Tag Archives: Easter

The Name of Jesus


Thank God the cross is empty. (Photo by Ashley Jones, 2016.)


I’ve always wondered about the name Jesus.

In Matthew and Luke, we read the angel of the Lord specifically told Mary and Joseph to name their son Jesus. Later, Paul tells the church in Philippi that Jesus is the name above every name (see Philippians 2:9).

Why is the name of Jesus so important? Certainly, He could have fulfilled His mission as John, Paul, Billy, or Bob. (Like Shakespeare said, a rose by any other name….)

It wasn’t until I studied Greek at the Bible college that I had my answer.


Mining for Meaning

The New Testament was recorded in Greek because that was the language of the land. However, Jesus was Jewish, so He would have been given a Jewish name, and He would have spoken Hebrew as well as Greek.

The name Jesus, as it is written in the New Testament, is from the Greek word Iesous (Strong’s 2424).* If you look this up, you’ll read that it’s simply a name, and that it’s not unique to Jesus Christ.

However, Iesous comes from the Hebrew word Yehowshuwa (Strong’s 3091), or as we know it, Joshua.* This is actually a combination of two words: Jehovah (Lord / God) and saved.

The name Jesus means “the Lord saves.”


Above Every Name

That’s why the angel told Joseph to name his son Jesus, “for He will save His people from their sins” (Matthew 1:21 NAS).

And that’s why Paul said it’s the most important name (see Philippians 2:9). It summarizes the very message and mission of Jesus. It’s the gospel wrapped up in a single phrase.

And that phrase—the Lord saves—was given to Jesus as a name so it would be a sign for all who would understand: Jesus is Lord, and He saves.


Jesus Today

This Easter, let us remember that Jesus is the only one who can save us from our sins. This is why He was born, why He died, why He rose from the grave, and why He continues to speak to God the Father on our behalf (see Acts 5:30-31).

If you know Jesus as your Savior, then thank Him for who He is and all that He has done for you.

If you haven’t accepted Jesus yet, then I encourage you to do so now.** The good news is that He still saves.


* The New Strong’s Exhaustive Concordance of Bible, by James Strong. This is a great tool to locate words in the Bible and to research their meaning, whether they were written in Greek or Hebrew.

**A simple prayer is all it takes. Here’s a suggestion: Jesus, I acknowledge that you are God and I have sinned against you. I ask for Your forgiveness. Come into my heart. I’m Yours.

For this reason also, God highly exalted Him, and bestowed on Him the name which is above every name, so that at the name of Jesus every knee will bow, of those who are in heaven and on earth and under the earth, and that every tongue will confess that Jesus Christ is Lord, to the glory of God the Father. (Philippians 2:9-11 NAS)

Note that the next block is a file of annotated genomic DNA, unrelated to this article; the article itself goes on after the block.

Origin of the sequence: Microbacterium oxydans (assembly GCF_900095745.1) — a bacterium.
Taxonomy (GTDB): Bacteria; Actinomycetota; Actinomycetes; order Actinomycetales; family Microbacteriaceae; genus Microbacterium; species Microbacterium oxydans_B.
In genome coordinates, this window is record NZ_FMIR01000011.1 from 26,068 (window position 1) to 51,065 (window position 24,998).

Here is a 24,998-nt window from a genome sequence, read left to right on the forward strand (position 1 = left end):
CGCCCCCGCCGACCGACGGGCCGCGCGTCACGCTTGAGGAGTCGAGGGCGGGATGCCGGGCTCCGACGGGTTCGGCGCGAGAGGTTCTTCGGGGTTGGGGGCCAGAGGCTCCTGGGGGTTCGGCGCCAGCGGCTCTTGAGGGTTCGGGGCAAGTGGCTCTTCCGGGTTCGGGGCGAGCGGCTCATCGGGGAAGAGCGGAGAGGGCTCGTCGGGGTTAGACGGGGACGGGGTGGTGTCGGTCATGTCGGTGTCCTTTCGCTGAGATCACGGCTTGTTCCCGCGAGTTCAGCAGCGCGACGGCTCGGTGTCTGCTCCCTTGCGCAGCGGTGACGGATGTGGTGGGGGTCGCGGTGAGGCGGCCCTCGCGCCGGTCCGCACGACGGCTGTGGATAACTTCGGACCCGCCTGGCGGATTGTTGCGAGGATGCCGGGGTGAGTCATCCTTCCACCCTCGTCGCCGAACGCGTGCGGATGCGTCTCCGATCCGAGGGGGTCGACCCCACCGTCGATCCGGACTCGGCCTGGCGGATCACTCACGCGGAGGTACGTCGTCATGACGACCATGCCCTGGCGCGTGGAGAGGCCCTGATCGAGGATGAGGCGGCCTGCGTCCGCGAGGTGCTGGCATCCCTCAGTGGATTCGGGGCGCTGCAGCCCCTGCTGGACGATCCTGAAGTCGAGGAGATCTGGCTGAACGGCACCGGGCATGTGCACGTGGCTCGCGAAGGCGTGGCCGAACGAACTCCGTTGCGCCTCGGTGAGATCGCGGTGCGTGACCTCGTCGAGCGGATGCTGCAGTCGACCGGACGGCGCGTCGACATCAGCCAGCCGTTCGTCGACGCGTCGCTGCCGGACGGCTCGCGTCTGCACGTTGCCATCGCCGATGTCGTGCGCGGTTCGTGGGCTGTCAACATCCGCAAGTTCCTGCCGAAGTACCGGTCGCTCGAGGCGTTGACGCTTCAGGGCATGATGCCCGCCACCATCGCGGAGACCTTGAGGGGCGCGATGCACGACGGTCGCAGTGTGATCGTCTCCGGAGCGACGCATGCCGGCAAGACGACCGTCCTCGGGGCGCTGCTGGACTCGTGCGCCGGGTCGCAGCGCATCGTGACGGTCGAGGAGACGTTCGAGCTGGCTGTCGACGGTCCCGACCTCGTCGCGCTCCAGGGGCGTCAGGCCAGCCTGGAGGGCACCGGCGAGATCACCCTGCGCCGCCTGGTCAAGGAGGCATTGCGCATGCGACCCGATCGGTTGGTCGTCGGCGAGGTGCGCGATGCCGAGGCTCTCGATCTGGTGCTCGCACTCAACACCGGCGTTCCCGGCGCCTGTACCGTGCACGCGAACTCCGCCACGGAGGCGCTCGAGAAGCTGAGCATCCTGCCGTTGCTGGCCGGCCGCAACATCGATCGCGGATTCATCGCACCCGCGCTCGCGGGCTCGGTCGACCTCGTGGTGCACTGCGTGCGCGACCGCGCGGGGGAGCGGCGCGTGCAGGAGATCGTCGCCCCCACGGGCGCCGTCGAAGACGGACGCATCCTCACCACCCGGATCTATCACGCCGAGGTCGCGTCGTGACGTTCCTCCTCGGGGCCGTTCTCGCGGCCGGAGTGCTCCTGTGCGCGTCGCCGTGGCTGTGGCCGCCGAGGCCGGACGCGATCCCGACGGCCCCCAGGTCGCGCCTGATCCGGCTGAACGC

Easter is for Fools


Easter is for Fools

I’ve heard people say that you should never call anyone a “fool,” that Jesus specifically called out this word, saying that anyone who uses it against someone would be doomed to hell. This comes from Matthew 5:20-22:

Matthew 5:20-22   20 “For I say to you, that unless your righteousness surpasses that of the scribes and Pharisees, you shall not enter the kingdom of heaven.  21 “You have heard that the ancients were told, ‘You shall not commit murder’ and ‘Whoever commits murder shall be liable to the court.’  22 “But I say to you that everyone who is angry with his brother shall be guilty before the court; and whoever shall say to his brother, ‘Raca,’ [or empty-head] shall be guilty before the supreme court; and whoever shall say, ‘You fool,’ shall be guilty enough to go into the fiery hell.

So, what’s really happening here? Matthew 5:1 tells us that Jesus is speaking to His followers. Jesus starts off telling them they are to be the light of the world and share His gospel with everyone (Matthew 5:16). He then tells them that He came to fulfill the law of the Old Testament (5:17). Suffice it to say that the Old Testament law required a lot of sacrifice in order for the sinner to receive forgiveness. Jesus was basically saying here that He was the ultimate sacrifice, and His death would fix our relationship with God.

The problem was that many of Jesus’ followers probably thought they were already obeying the law of the Old Testament, so they wouldn’t need His big sacrifice. Jesus had to correct their thinking so they would realize they needed Him. To shake things up, Jesus goes so far as to say that just having bad thoughts would be enough to send them to hell. It’s within this context that Jesus tells them that just calling someone a bad name, such as “dummy” or “fool,” would be sinning, requiring them to get right with God.

Although we have all sinned, Jesus says we are supposed to “be perfect, as [our] heavenly Father is perfect.” (Matthew 5:48) The problem is that we can’t be perfect on our own. Since our own obedience falters, and our sacrifices only go so far, we’re all doomed. The good news (and thank God there’s good news after that!) is that Jesus sacrificed Himself for us, to fix our relationship with God.

So, it’s not that the word “fool” is inherently bad; it’s the mean intentions of our hearts that earn us a place in hell. But Jesus knew this, even from the foundation of the world. He knew this and He died for us, so that we would have a right relationship with God once more. The real truth, then, is that we are all fools – and Easter is for all of us.

Empty cross with sand cranes. Ashley took this photo at the Florida Christian Writer's Conference in 2015.

Empty cross with sand cranes. Ashley took this photo at the Florida Christian Writer’s Conference in 2015.